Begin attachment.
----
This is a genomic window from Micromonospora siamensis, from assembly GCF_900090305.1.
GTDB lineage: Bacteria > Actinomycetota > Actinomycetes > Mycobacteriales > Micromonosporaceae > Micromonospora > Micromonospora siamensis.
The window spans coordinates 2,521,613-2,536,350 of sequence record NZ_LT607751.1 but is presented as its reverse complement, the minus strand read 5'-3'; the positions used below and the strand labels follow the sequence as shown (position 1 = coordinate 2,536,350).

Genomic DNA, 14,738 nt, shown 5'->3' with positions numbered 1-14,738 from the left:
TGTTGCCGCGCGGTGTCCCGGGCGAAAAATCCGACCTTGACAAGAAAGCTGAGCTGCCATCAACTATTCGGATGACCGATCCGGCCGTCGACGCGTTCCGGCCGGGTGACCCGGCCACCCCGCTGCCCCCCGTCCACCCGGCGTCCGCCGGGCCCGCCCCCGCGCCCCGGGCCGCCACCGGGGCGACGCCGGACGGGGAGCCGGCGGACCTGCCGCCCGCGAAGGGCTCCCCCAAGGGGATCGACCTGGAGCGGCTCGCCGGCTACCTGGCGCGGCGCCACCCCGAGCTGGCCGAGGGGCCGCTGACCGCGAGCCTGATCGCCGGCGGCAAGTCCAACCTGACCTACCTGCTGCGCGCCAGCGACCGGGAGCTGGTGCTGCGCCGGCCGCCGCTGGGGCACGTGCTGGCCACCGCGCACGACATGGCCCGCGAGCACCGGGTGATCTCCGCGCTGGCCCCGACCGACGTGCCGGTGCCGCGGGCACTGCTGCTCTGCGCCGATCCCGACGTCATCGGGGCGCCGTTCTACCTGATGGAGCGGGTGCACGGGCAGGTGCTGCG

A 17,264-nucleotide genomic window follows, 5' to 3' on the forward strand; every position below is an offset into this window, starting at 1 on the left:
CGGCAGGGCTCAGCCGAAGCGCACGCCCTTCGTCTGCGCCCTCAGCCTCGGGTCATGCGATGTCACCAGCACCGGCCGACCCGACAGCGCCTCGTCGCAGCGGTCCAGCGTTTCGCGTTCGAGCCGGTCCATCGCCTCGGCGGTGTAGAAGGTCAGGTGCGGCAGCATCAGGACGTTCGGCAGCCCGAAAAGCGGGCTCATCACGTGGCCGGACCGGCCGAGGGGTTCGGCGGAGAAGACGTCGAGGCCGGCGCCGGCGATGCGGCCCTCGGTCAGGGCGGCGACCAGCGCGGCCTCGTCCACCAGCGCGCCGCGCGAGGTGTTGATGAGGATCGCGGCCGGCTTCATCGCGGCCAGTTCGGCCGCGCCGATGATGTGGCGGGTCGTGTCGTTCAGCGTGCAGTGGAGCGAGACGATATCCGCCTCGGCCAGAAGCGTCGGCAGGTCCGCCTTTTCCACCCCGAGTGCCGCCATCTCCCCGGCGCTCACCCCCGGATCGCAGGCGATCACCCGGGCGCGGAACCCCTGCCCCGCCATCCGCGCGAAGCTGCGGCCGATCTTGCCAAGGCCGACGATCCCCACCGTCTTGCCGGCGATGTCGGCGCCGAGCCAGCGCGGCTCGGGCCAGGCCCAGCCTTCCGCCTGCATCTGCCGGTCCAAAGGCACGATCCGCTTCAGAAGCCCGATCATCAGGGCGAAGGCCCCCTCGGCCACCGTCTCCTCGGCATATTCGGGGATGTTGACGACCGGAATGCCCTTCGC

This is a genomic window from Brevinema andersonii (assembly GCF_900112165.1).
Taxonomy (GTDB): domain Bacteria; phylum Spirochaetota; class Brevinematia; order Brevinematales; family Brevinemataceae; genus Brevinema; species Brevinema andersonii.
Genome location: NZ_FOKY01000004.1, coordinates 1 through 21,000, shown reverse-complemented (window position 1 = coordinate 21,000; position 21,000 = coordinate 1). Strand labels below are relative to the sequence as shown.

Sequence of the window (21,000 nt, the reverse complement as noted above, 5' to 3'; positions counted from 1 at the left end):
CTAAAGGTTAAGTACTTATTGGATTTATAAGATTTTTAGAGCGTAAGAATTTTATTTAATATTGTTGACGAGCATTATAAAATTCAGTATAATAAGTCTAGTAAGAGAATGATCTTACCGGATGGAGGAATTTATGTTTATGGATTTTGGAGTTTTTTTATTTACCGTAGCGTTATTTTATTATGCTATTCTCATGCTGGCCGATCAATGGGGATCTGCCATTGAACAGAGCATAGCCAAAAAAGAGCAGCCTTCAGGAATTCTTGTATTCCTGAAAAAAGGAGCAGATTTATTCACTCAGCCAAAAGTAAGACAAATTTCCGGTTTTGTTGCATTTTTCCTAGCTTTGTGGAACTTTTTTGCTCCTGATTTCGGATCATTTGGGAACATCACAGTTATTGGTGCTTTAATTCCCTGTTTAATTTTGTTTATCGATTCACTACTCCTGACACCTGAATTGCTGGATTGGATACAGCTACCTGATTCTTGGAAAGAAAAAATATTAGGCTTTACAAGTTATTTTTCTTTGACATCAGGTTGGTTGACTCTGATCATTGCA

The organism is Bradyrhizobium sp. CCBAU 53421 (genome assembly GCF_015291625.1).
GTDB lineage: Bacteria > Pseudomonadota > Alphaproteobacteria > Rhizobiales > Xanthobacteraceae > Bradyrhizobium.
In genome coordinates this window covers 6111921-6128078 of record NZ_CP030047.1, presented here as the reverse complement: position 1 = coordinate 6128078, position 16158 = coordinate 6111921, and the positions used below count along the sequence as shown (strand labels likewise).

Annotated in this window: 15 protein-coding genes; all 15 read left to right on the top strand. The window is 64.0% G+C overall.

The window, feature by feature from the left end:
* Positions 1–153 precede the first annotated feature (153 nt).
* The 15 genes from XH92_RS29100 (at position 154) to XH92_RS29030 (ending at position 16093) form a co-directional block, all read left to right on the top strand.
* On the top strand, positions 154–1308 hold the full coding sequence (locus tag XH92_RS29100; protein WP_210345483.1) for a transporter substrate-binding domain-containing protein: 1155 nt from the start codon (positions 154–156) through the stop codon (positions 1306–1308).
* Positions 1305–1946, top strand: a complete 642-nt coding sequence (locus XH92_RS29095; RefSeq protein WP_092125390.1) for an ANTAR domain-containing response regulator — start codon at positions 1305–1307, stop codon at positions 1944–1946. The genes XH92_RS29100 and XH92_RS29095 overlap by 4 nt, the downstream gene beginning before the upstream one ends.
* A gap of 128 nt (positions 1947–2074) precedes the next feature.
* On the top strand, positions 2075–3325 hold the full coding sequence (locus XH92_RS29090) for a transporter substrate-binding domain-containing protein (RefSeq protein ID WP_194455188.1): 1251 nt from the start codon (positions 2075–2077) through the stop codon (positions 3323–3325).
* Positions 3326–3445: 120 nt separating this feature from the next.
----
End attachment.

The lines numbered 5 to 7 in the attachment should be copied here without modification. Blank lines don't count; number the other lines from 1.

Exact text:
TGTTGCCGCGCGGTGTCCCGGGCGAAAAATCCGACCTTGACAAGAAAGCTGAGCTGCCATCAACTATTCGGATGACCGATCCGGCCGTCGACGCGTTCCGGCCGGGTGACCCGGCCACCCCGCTGCCCCCCGTCCACCCGGCGTCCGCCGGGCCCGCCCCCGCGCCCCGGGCCGCCACCGGGGCGACGCCGGACGGGGAGCCGGCGGACCTGCCGCCCGCGAAGGGCTCCCCCAAGGGGATCGACCTGGAGCGGCTCGCCGGCTACCTGGCGCGGCGCCACCCCGAGCTGGCCGAGGGGCCGCTGACCGCGAGCCTGATCGCCGGCGGCAAGTCCAACCTGACCTACCTGCTGCGCGCCAGCGACCGGGAGCTGGTGCTGCGCCGGCCGCCGCTGGGGCACGTGCTGGCCACCGCGCACGACATGGCCCGCGAGCACCGGGTGATCTCCGCGCTGGCCCCGACCGACGTGCCGGTGCCGCGGGCACTGCTGCTCTGCGCCGATCCCGACGTCATCGGGGCGCCGTTCTACCTGATGGAGCGGGTGCACGGGCAGGTGCTGCG

A 17,264-nucleotide genomic window follows, 5' to 3' on the forward strand; every position below is an offset into this window, starting at 1 on the left:
CGGCAGGGCTCAGCCGAAGCGCACGCCCTTCGTCTGCGCCCTCAGCCTCGGGTCATGCGATGTCACCAGCACCGGCCGACCCGACAGCGCCTCGTCGCAGCGGTCCAGCGTTTCGCGTTCGAGCCGGTCCATCGCCTCGGCGGTGTAGAAGGTCAGGTGCGGCAGCATCAGGACGTTCGGCAGCCCGAAAAGCGGGCTCATCACGTGGCCGGACCGGCCGAGGGGTTCGGCGGAGAAGACGTCGAGGCCGGCGCCGGCGATGCGGCCCTCGGTCAGGGCGGCGACCAGCGCGGCCTCGTCCACCAGCGCGCCGCGCGAGGTGTTGATGAGGATCGCGGCCGGCTTCATCGCGGCCAGTTCGGCCGCGCCGATGATGTGGCGGGTCGTGTCGTTCAGCGTGCAGTGGAGCGAGACGATATCCGCCTCGGCCAGAAGCGTCGGCAGGTCCGCCTTTTCCACCCCGAGTGCCGCCATCTCCCCGGCGCTCACCCCCGGATCGCAGGCGATCACCCGGGCGCGGAACCCCTGCCCCGCCATCCGCGCGAAGCTGCGGCCGATCTTGCCAAGGCCGACGATCCCCACCGTCTTGCCGGCGATGTCGGCGCCGAGCCAGCGCGGCTCGGGCCAGGCCCAGCCTTCCGCCTGCATCTGCCGGTCCAAAGGCACGATCCGCTTCAGAAGCCCGATCATCAGGGCGAAGGCCCCCTCGGCCACCGTCTCCTCGGCATATTCGGGGATGTTGACGACCGGAATGCCCTTCGC